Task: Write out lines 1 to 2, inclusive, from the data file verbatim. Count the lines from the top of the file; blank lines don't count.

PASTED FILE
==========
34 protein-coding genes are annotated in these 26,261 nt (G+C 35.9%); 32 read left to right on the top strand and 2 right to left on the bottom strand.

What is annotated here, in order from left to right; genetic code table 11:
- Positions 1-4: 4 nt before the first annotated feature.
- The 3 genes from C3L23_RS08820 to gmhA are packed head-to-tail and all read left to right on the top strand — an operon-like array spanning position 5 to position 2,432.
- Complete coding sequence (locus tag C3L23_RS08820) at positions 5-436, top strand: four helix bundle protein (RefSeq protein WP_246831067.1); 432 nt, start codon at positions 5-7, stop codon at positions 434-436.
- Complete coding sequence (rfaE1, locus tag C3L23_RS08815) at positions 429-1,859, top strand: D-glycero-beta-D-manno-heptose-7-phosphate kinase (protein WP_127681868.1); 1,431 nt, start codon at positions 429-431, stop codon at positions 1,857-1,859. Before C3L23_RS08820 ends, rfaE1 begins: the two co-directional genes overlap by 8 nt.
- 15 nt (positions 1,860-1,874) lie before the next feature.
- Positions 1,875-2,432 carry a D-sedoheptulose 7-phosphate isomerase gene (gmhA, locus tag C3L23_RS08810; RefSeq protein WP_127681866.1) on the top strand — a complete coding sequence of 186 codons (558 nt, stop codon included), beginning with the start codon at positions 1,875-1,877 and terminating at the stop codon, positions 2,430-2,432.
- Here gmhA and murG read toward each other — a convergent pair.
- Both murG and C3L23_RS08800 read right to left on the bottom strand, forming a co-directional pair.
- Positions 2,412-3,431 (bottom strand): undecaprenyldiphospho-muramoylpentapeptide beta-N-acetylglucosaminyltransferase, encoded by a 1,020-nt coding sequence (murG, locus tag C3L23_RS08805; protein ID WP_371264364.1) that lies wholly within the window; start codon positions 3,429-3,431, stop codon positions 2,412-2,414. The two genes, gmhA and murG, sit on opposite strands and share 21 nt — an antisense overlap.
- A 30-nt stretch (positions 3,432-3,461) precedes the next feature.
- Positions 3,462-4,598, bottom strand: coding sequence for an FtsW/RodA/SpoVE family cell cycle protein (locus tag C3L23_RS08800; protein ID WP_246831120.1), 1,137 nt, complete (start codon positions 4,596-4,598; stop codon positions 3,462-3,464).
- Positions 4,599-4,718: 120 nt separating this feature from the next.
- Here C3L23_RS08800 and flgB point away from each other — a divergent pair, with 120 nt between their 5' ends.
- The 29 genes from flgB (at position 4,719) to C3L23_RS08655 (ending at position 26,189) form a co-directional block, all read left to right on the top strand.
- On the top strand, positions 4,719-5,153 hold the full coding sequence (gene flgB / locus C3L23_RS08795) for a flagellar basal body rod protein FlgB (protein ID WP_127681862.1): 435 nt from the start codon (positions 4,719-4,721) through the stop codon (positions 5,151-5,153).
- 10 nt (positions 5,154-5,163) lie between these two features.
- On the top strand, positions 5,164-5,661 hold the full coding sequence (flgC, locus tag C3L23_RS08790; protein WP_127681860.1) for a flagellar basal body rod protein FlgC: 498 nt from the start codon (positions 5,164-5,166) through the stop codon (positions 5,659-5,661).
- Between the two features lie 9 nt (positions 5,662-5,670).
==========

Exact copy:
34 protein-coding genes are annotated in these 26,261 nt (G+C 35.9%); 32 read left to right on the top strand and 2 right to left on the bottom strand.

What is annotated here, in order from left to right; genetic code table 11: